A few hundred metres from the bay of Portsea lies a road screened with dense shrubs, hiding a row of beach homes. Sandy pathways leading to the homes appear out of the foliage, hinting at the beachside locale. It’s down this road that Franklin by Ola Studio lies, a wood batten home inspired by Japanese aesthetics.
The brief, says project lead Phil Snowdon, was “informed by our clients’ eclectic art interests that specifically include Japanese, Greek, Indigenous and Mid-century Modern as well as a fascination with Japanese design in general”.
Conceived as a “Japanese inspired fuzzy white cocoon”, the calm and private residence is designed to suit both the client as a single person looking for a tranquil getaway, and their extended family of children and grandchildren expected to “overtake” the home during school holidays.
Franklin responds to the beach surroundings with Australian grown pine and beachside calm. “The intent in responding to these elements is to establish a sense of belonging to the natural environment rather than the built, and in turn establish an architectural language of tranquillity,” says Snowdon.
The exterior, which is enveloped by Iron Ash cladding and battens, is purposefully humble, appearing to be just a single storey from the street. Yet internally the project is lofty, hosting a double-height living area and a second storey for the master bedroom.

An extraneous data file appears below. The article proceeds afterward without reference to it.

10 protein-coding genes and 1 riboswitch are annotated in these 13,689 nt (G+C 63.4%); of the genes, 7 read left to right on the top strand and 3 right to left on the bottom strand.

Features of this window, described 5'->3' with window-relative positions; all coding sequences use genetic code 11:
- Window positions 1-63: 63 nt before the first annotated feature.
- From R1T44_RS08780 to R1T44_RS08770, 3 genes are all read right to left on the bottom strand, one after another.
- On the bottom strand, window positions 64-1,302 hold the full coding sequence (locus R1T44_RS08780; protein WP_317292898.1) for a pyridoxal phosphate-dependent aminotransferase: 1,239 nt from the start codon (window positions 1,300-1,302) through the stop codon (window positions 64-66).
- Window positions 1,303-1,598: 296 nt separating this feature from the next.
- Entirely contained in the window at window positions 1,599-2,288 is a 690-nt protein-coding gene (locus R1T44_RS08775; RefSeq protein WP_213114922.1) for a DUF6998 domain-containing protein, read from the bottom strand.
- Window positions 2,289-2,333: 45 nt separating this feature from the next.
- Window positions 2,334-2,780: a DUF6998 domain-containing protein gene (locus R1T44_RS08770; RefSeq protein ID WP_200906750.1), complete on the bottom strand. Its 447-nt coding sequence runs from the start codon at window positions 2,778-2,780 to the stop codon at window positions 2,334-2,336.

“Varying volumes provide a sense of discovery for its occupants,” says Snowden. “The scale of the house is revealed as you traverse the driveway and descend some garden steps to the front door where you are greeted with a simple timber wall and screened fenestration hinting at what is beyond.”
Wide doors open entirely to connect to the pool deck, making for a seamless and vast indoor-outdoor summer entertaining area. The spacious open-plan living room and kitchen interiors reflect the serenity of the external wood panelling and cement pool surrounds. A palette of grey and beige is prevalent, with light grey NavUrban cabinetry and a speckled white and ash terrazzo island by Signorino, while subtle hints of pale blue in ceramics and art mirror the pristine pool.
A predominantly blue photograph, Amoeba Phase II, by Prue Stent and Honey Long sits at the end of one corridor off the living room, bringing a pop of colour to the otherwise neutral side of the room.
As a residential project, Franklin is an early adopter of cross-laminated timber (CLT), a material typically reserved for larger-scale projects. This material is versatile and sustainable and due to its strength it is even being used partially in skyscraper construction.
“We worked closely with the structural engineer and CLT fabricator to find a bracing solution that could be seamlessly worked in with the kitchen joinery and other internal elements of the design,” says Snowden.
“The CLT allowed elevated construction with reduced foundations, minimising excavation and site and flora disturbance,” Snowden adds.
PEFC certified and locally grown Iron Ash reduce the home’s carbon footprint, while effective cross ventilation, non-toxic construction materials and low VOC paints “look after the earth and the inhabitants of the house,” says Snowden.
True to the client’s brief, Ola Studio has delivered an organic, private, peaceful and fresh home that integrates harmoniously with its coastal surrounds.
Want to see more from Ola Studio? Check out Shou Sugi Ban: The Art Of Charred Cedar.